Utpal Borpujari

November 4, 2008

For the love of food

 

A senior editor with the Forbes magazine, Richard Morais has cooked up his first novel as a tribute to his friend, the late Ismail Merchant, writes Utpal Borpujari

 

The story goes that Ismail Merchant, the late filmmaker of the Merchant-Ivory duo, used to whip up some mouthwatering Indian dishes meal whenever he would want to get a top Hollywood star signed for one of his projects. And more often than not, they would fall for the trick – obligingly signing on the dotted line after a finger-licking meal. Well, it seems that the magic of his cooking also inspired hard-core economic journalists – at least one of them – to turn to fiction writing.

 

The journalist in question is Richard Morais, US-based senior editor with the Forbes magazine and a foodie himself, and the outcome of his inspirational friendship with Merchant is The Hundred-Foot Journey, his debut novel published by Harper Collins. 

 

It all started with the occasional cooking sessions and frequent eating-out sessions Merchant used to have with Morais in London, where the latter was posted then. On one such occasion, when the two were dining at the legendary Bombay Brasserie, one of the oldest Indian restaurants in Central London and a favourite joint of stars like Marlon Brando, Tom Cruise  and Will Smith, that Morais asked Merchant why he had not yet merged his two loves – cooking and filmmaking. The reply simply was, “It is a good idea.” Soon thereafter, Morais was on holiday with his wife and daughter, walking on the beach at an island located between England and France, when it suddenly struck him – the idea to write a story that could be converted to a film by his good friend.

 

“That’s how my novel got started, but unfortunately he died before I could finish it,” says Morais, fondly recalling that the character of his protagonist Hassan’s father was modelled on Merchant, with his gregarious traits reflected on how he behaves – “the way Merchant was loud and got into a lot of trouble in a funny way but quickly made up everytime by conjuring up a great meal!”

 

Morais, who has been to Mumbai and Gujarat on professional assignments before he wrote the novel, has a transcontinental setting for his story that starts in Mumbai and has its end-game in Paris. Hassan Haji, the protagonist, travels from his family-owned modest restaurant in Mumbai to become a hot shot chef in Paris, making many a compromise on the way. Though with comic undertones, the story talks of clash of cultures fought in a culinary way, as Hassan finds his antagonist in an ageing woman chef in France.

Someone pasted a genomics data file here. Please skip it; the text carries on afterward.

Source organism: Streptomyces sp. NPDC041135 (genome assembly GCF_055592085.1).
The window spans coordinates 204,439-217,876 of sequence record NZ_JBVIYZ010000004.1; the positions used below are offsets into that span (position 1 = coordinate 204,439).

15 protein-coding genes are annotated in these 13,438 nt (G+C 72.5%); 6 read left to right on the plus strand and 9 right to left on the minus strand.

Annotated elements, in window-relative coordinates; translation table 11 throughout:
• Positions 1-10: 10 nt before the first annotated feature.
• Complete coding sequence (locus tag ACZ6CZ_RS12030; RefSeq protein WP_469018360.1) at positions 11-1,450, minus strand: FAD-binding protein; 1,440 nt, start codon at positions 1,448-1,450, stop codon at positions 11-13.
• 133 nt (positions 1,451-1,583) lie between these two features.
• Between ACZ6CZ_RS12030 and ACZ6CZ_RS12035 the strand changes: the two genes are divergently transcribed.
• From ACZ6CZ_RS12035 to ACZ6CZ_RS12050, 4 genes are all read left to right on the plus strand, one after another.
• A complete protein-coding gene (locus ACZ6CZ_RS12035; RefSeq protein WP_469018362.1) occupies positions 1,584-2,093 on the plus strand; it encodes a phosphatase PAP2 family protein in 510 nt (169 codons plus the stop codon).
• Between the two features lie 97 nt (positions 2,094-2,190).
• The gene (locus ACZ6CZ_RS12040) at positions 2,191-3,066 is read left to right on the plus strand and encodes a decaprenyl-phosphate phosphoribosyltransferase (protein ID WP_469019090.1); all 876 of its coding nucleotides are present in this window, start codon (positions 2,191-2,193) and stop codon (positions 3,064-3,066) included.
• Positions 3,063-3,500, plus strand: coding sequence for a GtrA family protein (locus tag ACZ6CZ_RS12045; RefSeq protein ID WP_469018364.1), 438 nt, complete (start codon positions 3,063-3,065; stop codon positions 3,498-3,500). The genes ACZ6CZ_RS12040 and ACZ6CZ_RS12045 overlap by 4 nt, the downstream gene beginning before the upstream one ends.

“Yes, my story uses food to talk about clash of cultures. In fact, I myself am culturally confused – I was born in Portugal, raised in Switzerland ,where I spent 16 years, and then went to America to university. Even though I had an American passport, for the first time I set foot there was when I was 16. I worked for few years in New York before I was sent to London, where I lived for 18 years, lived a year in Paris, and only five years ago we moved back to America. I am 48 and have lived only 14 years in America. Everywhere I go it is a clash of cultures for me, because I never belong really to any one place,” says Morais. “The way you strengthen your culture is to bring in outside influences to your culture. If you say the height of your culture was 200 years ago, it’s atrophy. Food, family, mission in life are the things I look for to do cultural communication with people.”

Morais, using his journalistic training, did a lot of researching to develop his characters, particularly that of Hassan. “I am certainly not an Indian, and not a Muslim. So, it is part imagination, part factual details to give the illusion that the setting is real.” And eating and cooking have been “always primary” to him, it was not difficult for Morais to go ahead with developing the setting. “My father is a very good cook. The men in my family show off by cooking when guests come. That’s the basis of this love. I am actually a very good cook, and my wife gets very angry when I say this – that I actually taught her cooking!” he says.

 

Now that Merchant is no more, Morais is hoping some other talented filmmaker would pick his novel up for a celluloid venture. And though he does not have much knowledge about Indian cinema, except for Satyajit Ray’s films and the work by Deepa Mehta (whose brother, photographer Dilip Mehta he has worked with professionally) and Mira Nair, he says an Indian director could do justice to the storyline. “This is a potential Indian film with great worldwide potential. While I know about only a handful of Indian filmmakers who have made it big outside, I am sure there must be many other good filmmakers in India who would like to become an international filmmaker. I have seen Namesake by Nair, and I actually loved Ismail’s In Custody. In fact, Shashi Kapoor is the one I imagine playing the father’s role, though his health is not quite keeping well,” says the author.

 

 

Next on is a fictional work with the World Economic Forum in Davos as the backdrop. “All the politicians and and business people go there and through Forbes I have been there several times. And remember I grew up in Switzerland. It will be a story within story, quite complicated, but there will be a few characters which might be recognized,” he says, promising that it will have a serious issue to tackle – but treated in a lighther vein.

 

(Published in Sakaal Times, www.sakaaltimes.com, 01-11-2008)

 

 

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